Next, we studied the role of gas pressure on the achievable minimum pulse duration. Figure 2a displays the spectral evolution as a function of pressure. At the optimum operation point of 2.2 bar, the spectrum spans over 400 nm, from about 800 nm to 1200 nm. The overall symmetry of the output spectrum and the “well-behaved” spectral modulation support the assumption that SPM plays a major role in the nonlinear propagation even for such an extraordinary broadening.

Figure 2
figure 2

(a) Pressure dependent output pulse spectra for the 6-m-long HCF. (b) Second harmonic autocorrelation traces corresponding to the minimum pulse durations achieved from 1.7 to 2.4 bar. Each Gaussian fitting curve is compared with the minimum pulse duration fitting (5.1 fs at 2.2 bar) by area subtraction (gray area). (c) Compressed pulse durations as a function of the Ar pressure, in terms of FWHM derived from the Gaussian fittings.

We also characterized the output pulses both temporally and spectrally, for different pressure values. As expected, incremented pressure enhances the Kerr nonlinearity of the gas, thus initially promoting spectral broadening. However, a further pressure increase beyond 2.3 bar triggers additional nonlinear effects, which in turn impose a complex spectral phase over the pulse envelope that cannot be simply compensated with standard chirped mirrors. Higher pressures also lead to gas ionization and the generation of strongly modulated and asymmetric spectra (the onset of such an effect can be seen in the blue curve of Fig. 2a). The temporal shape of the compressed pulses and the corresponding Gaussian fittings in the Ar pressure range from 1.7 to 2.4 bar are shown in Fig. 2b. In each case, the shortest pulse duration was obtained by fine-tuning dispersion with glass windows. When the pressure exceeds 2.2 bar, the GDD cannot be compensated effectively and the temporal shape results to be somehow distorted with longer pulse tails. A clear optimum is visible at 2.2 bar, where the compressed pulse duration decreases down to 5.1 fs, starting from 6.7 fs at 1.7 bar. The duration increases again for higher pressures (Fig. 2c). We can notice that the pulse shoulders increase while reaching the minimum pulse duration. This might be an effect of the remaining phase oscillations in our compression setup that relies on standard chirped mirrors. To realize an ideal compression scenario in the future, we plan to first characterize the uncompressed phase out of the HCF and use this as an input for the design of the multilayer coating.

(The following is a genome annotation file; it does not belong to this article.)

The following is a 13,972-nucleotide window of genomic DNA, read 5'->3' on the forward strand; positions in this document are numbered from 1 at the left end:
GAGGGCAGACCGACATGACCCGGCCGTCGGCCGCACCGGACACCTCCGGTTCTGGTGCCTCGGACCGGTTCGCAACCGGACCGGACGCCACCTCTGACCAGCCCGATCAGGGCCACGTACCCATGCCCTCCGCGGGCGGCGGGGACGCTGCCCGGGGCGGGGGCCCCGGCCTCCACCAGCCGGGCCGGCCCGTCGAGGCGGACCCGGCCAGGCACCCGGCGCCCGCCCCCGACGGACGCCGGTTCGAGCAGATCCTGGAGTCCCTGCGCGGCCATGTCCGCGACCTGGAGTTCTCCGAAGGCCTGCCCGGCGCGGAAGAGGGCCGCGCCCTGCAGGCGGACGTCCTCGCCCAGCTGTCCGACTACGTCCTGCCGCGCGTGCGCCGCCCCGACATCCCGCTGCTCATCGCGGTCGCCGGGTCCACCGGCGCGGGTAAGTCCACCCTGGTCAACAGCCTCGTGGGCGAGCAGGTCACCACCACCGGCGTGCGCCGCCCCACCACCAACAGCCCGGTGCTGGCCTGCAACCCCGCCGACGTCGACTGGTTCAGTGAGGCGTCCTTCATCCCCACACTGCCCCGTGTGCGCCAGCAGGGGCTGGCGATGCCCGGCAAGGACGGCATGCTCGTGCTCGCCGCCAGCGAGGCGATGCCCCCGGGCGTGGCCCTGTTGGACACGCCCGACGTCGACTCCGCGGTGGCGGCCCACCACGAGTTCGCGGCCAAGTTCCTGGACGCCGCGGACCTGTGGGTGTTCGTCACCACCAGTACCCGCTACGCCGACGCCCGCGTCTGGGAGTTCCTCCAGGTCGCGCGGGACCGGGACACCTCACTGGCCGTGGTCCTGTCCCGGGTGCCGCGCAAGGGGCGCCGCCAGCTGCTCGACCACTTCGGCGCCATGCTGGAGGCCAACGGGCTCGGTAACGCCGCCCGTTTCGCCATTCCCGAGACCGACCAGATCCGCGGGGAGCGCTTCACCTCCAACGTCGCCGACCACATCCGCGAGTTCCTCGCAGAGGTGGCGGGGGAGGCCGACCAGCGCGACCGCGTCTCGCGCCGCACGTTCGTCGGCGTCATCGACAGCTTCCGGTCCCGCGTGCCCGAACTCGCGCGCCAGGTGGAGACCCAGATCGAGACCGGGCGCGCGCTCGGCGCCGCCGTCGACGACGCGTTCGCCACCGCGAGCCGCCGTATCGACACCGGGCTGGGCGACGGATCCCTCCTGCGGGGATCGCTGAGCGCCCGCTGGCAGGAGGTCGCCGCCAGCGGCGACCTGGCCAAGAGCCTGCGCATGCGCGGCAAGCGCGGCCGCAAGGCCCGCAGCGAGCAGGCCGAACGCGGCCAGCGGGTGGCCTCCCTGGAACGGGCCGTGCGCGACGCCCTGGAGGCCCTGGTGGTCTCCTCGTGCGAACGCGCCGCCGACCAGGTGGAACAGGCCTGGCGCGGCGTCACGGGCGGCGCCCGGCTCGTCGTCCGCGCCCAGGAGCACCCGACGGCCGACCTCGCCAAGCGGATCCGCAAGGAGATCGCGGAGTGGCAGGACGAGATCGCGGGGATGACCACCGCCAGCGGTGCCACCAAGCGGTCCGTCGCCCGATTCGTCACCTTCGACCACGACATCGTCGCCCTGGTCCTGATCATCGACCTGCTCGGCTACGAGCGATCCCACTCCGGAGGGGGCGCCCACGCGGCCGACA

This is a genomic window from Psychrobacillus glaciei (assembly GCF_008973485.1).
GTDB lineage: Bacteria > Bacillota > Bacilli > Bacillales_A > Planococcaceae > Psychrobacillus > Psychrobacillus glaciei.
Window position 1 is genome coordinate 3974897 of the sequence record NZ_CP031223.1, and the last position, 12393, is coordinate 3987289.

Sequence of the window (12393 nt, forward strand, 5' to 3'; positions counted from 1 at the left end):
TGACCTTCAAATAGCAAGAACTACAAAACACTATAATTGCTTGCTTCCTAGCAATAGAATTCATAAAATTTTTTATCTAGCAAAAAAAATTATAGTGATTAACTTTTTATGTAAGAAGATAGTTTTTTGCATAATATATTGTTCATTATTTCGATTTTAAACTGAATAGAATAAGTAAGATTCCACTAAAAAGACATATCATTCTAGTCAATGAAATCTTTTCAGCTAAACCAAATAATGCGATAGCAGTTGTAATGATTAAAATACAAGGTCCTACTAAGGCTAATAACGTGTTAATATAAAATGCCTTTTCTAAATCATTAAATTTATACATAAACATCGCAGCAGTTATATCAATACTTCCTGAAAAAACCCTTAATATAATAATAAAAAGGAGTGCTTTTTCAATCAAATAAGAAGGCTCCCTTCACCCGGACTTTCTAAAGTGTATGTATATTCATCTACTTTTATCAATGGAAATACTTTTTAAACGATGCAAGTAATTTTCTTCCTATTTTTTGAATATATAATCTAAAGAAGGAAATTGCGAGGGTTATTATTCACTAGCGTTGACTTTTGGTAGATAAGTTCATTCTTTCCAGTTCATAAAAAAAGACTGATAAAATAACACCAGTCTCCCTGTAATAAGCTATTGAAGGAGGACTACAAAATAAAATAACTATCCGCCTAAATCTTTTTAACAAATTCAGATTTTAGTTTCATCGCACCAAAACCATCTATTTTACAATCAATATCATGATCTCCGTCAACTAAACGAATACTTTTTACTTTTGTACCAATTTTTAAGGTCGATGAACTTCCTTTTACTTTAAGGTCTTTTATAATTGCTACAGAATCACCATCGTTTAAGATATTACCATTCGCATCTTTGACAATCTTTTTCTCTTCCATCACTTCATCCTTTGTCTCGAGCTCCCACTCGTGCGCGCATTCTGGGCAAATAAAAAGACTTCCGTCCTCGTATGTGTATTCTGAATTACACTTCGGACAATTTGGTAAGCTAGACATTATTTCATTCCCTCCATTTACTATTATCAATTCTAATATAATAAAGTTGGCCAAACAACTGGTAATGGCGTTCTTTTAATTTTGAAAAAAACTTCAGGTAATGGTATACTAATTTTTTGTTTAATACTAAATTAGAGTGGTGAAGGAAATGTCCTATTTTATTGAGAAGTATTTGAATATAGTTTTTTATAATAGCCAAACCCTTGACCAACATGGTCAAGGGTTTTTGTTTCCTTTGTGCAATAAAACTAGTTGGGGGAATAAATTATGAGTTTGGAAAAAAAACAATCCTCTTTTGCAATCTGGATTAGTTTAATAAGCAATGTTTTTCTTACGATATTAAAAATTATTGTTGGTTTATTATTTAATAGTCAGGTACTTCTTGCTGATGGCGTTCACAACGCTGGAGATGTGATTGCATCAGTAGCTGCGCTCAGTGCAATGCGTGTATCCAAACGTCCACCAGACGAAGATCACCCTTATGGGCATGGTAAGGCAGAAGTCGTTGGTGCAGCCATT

Numerical Simulations

Even though the experimental power spectrum for the 5.1 fs pulses (red curve in Fig. 2a) appears rather symmetric when represented as a function of lambda, it is in fact asymmetric when plotted versus frequency due to the Jacobian correction (light blue shadow in Fig. 3). Furthermore, a clear blue shift becomes visible. To gain insight into the origin of this deviation from a pure SPM picture as well as to verify the role of ionization, we compare the experimental output with the results of a 1D + 1 numerical model based on the generalized nonlinear Schrödinger equation (see Section 3 in Supplementary Information). It includes dispersion, all the Kerr terms up to n10, self-steepening, multi-photon absorption and ionization. We note that, since the input peak power (~4.7 GW) is well below the critical value for self-focusing in Ar (≈7 GW at 1030 nm for 2.2 bar)30 and because of the excellent spatial homogeneity, the use of a 1D + 1 model can be justified. As can be seen in Fig. 3 (blue dotted curve), pure SPM would lead to a clearly different, totally symmetric output spectrum, with a long wavelength roll off at 220 THz. Including higher order Kerr terms still leads to a symmetric but slightly narrower spectrum. A good agreement is only found when self-steepening is included. Noteworthy, since this temporal re-shaping effect acts on both the trailing and leading edges of the pulses, the spectrum becomes stretched out on the blue side (steepening of the trailing pulse edge) and condensed on the red side (flattening of the leading pulse edge). The center of mass remains about the same, however. Thus, we conclude that SPM plays the dominant role for the vast spectral broadening we observe, while self-steepening, still being a Kerr effect, tends to reshape the power spectrum and the spectral phase. These findings suggest that an asymmetric phase term should be included in the design of chirped mirrors for such extreme pulse compression scenarios31,32.

Figure 3
figure 3

Comparison of the experimentally recorded spectrum (light blue shadow) and the simulated ones for a 6-m HCF at 2.2 bar. The simulations consider SPM only (dotted blue curve), all the Kerr terms only (dashed green curve), and all the Kerr terms including self-steepening (SS) (solid red curve).

Taking advantage of the good agreement between experiments and theory, we also investigated the energy scalability of our approach, by fixing all experimental HCF parameters and solely changing the type of gas in the simulations (see Section 4 in Supplementary Information). The lower energy limit to reach the same 5.1 fs pulse compression was found to be about 150 µJ, for 2.2 bar of Xe. On the other hand, for 2.7 bar of He, an upper limit of 10 mJ was achieved. Clearly, this two-order-of-magnitude tuning range of input pulse energies can be further extended by using other gas types/pressures or by changing the HCF inner diameter.


In conclusion, we have demonstrated a straightforward route to direct pulse compression down to the single-cycle regime, starting from 50 cycles. We have shown how a well-structured spectral profile, mainly dominated by SPM, can be achieved by driving the pulse broadening under minimal nonlinearity for an extended propagation distance. This approach allows to channel the pump energy mostly into SPM broadening during propagation, without triggering other additional nonlinear effects that can degrade the spectral phase and prevent a simple post-compression down to the single-cycle. Hence, by means of a 6-m-long HCF, we achieved 33-fold pulse compression of 170 fs pulses, emitted by a commonly available Yb:KGW laser, down to about 5 fs with 70% of overall transmission. This strategy is scalable to tens of millijoules of pulse energies and average powers of hundreds of Watts. Our findings open the path for the direct use of cost-effective, compact and efficient Yb laser technologies in ultrafast science and strong-field laser-driven experiments.